The hatch is history.
That was just one of the third-season secrets revealed by cast and crew of the TV drama "Lost," who gathered here Tuesday night to mark the release of the DVD set, "Lost — The Complete Second Season."
"The hatch has definitely had its moment," confirmed executive producer Bryan Burk, referring to the mysterious underground bunker that was the set for much of the series' second-season drama. "Lets just say it was one big explosion."
"Lost" cast members Evangeline Lilly, Jorge Garcia, Josh Holloway, Terry O'Quinn, Daniel Dae Kim and Yunjim Kim were among the attendees at the party at the Turtle Bay Resort, about a 20-minute drive from where much of "Lost" is filmed on the north shore of Oahu.
Before heading in to celebrate their second-season work, the cast was asked to address their show's surprising lack of presence among this year's Emmy nominees. Though it was last year's Emmy-winning drama, "Lost" was not among the current crop of nominated series, nor were any of its leading actors recognized.
"My first reaction to it was, `Good.' I don't want us to become that show that becomes so righteous, so above everything else, that we're untouchable," said Lilly, who will serve as a presenter at the Aug. 27 Emmy telecast.
"When we started, our big question was, `Will anybody even watch this show?' And then when people started watching, we were thrilled. And then when we got recognized critically, we were beside ourselves. So, when we didn't get nominated, all we had to do was remember where we came from."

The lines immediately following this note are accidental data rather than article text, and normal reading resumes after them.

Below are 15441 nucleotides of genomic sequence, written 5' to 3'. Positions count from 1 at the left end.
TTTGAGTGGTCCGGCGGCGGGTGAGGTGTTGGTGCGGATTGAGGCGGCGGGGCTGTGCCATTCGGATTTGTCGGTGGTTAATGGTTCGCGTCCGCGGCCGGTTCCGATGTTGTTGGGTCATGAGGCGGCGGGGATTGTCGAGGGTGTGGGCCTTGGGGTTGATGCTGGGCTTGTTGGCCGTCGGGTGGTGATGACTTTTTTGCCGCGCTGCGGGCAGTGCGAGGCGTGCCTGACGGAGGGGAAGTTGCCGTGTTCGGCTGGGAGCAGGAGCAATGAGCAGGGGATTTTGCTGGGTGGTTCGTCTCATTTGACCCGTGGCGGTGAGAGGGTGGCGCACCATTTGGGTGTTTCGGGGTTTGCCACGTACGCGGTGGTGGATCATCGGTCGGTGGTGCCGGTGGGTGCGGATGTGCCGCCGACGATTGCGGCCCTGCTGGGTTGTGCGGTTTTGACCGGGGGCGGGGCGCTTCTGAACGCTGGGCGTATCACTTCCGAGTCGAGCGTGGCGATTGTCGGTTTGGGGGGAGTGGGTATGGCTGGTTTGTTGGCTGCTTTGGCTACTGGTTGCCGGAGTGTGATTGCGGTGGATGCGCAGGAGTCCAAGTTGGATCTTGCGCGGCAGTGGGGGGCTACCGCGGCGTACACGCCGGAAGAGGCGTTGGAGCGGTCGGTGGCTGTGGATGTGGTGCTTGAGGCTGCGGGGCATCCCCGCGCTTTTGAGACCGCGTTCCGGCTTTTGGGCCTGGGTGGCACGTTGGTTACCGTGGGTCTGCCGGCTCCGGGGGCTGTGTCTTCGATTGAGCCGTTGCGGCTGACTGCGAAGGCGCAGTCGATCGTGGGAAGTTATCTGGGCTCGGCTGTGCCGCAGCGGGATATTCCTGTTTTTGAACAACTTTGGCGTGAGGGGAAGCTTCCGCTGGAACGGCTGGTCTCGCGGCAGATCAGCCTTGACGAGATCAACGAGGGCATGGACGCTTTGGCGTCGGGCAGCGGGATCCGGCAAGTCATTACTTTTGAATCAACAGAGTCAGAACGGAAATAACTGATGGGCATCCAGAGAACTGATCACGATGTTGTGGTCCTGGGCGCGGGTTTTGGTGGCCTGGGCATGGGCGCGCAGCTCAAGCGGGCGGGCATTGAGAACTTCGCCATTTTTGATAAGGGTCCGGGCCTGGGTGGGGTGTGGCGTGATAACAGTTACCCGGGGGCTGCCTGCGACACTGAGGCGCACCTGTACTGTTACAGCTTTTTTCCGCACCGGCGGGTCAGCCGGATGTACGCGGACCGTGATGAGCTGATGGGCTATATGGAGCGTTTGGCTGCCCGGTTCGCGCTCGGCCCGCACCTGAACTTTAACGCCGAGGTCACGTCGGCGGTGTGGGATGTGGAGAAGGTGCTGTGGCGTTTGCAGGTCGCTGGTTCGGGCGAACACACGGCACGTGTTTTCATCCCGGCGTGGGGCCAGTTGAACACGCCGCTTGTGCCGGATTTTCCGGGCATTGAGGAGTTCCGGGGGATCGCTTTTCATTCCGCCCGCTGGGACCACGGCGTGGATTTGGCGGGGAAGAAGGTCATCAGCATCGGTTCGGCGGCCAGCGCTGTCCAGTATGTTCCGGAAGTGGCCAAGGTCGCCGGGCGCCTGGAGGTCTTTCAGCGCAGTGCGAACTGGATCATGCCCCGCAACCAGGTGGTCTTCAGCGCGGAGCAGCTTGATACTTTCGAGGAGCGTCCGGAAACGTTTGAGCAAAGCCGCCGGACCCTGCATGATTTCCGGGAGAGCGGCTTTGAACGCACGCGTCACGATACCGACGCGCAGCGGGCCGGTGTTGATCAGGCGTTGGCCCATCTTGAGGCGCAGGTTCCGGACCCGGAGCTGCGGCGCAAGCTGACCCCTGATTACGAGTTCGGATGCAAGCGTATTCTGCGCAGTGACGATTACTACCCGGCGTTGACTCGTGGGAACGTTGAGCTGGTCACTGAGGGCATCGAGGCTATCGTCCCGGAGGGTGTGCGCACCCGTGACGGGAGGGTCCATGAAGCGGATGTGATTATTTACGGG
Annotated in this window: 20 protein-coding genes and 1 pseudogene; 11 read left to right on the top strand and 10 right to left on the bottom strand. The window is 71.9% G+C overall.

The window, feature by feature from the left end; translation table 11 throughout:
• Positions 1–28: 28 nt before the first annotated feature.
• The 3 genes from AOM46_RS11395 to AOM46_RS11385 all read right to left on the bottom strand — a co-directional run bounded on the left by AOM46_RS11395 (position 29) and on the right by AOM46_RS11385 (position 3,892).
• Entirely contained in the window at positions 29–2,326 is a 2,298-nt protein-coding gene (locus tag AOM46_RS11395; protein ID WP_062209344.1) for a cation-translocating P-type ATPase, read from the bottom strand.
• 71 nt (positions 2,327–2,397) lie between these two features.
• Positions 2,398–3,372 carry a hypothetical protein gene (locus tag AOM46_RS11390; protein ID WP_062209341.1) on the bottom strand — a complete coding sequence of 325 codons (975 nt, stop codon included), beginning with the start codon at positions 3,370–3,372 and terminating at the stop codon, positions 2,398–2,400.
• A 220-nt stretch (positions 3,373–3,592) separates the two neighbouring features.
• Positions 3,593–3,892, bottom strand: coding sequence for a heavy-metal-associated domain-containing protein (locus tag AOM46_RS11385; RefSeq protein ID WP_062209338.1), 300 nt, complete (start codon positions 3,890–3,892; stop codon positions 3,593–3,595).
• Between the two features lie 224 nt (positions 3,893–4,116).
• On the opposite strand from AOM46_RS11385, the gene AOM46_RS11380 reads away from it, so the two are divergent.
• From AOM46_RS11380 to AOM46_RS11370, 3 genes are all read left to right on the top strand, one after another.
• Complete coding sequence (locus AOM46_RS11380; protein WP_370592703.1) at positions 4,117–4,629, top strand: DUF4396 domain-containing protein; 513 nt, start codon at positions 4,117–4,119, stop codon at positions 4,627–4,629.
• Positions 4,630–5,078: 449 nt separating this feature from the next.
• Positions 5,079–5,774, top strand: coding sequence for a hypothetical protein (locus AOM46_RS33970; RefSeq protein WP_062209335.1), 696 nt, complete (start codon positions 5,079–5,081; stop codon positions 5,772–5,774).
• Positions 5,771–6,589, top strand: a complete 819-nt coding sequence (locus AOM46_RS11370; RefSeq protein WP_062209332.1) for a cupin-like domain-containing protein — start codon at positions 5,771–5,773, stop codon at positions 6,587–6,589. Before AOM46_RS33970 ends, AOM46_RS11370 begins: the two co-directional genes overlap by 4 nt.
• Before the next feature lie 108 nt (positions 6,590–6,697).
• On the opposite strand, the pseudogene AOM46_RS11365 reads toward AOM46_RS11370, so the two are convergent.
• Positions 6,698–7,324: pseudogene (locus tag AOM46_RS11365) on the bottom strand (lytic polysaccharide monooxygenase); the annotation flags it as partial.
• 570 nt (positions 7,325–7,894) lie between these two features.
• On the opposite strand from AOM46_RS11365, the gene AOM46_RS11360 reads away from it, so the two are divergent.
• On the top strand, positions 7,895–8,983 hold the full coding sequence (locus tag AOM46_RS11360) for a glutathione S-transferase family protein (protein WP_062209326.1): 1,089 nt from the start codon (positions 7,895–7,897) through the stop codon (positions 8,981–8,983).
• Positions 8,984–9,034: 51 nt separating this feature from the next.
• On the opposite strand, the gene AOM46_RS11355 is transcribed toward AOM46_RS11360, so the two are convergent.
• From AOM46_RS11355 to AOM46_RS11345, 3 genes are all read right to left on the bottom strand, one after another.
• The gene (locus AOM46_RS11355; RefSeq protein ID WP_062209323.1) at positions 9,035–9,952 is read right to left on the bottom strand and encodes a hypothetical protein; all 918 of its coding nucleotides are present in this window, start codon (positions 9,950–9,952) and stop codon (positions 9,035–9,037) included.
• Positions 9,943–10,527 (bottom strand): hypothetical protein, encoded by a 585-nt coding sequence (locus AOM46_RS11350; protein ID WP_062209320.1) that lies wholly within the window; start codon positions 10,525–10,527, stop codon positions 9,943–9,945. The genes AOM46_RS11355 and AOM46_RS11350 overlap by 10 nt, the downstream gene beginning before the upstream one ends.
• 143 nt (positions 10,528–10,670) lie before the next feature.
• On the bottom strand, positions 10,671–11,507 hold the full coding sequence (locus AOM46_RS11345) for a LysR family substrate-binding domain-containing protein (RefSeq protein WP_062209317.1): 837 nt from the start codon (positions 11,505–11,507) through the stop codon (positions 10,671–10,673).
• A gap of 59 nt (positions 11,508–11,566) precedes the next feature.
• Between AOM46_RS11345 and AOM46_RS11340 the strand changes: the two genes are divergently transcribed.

Writer and executive producer Carlton Cuse told The AP he wasn't losing sleep about the Emmy snub, either.
"Were we disappointed that we didn't get a nomination for the show? Yes." he said. "But the show has been so blessed: the attention, the success. We're not going to focus too long on what we don't have."
"Lost" fans can expect some big changes when new episodes return to ABC Oct. 4.
There won't be any more frustrating repeats. "Now, when `Lost' is on, it's on," Cuse explained. "And when it's off, it's off. And when it's on, you know it's an original `Lost."'
The producers said six all-new "Lost" episodes will air in consecutive weeks this fall; the season's remaining 17 new episodes will be scheduled without interruption from midwinter to late spring.
As for the story: If the first season was all about the original plane-crash survivors adjusting to their new lives on a deserted island, and the second season was all about the so-called "tailies" (those who were in the tail of the plane, whom the originals had thought were dead), "this year," Lilly said, "we've opened this up to another whole other people, a whole other location, a whole other facet through which we can tell stories."
Michael Emerson, who plays the leader of "The Others" group, noted, "What I know is that we get to go live with The Others, where they learn a little more about their life and, hopefully, their mission, their agenda, whatever that might be. Maybe we'll get to warm up to them."
Producer Burk promised that many of the second season's looming questions would be answered in the first six episodes. But, warned actor Daniel Dae Kim, "I think for every question that's answered, there's another one that's posed, and that's kind of what keeps people coming back."
Cuse said the new season will include more action and adventure, and that new characters could well serve as love interests. And, he added, Sawyer (Holloway) and Jack (Matthew Fox) will definitely be competing for the romantic affections of Kate (Lilly).
But don't expect the show to get all soft.
"There'll be a lot of love. There'll be a lot of comedy," Burk said. "But we can never forget that these people are in a very dark place."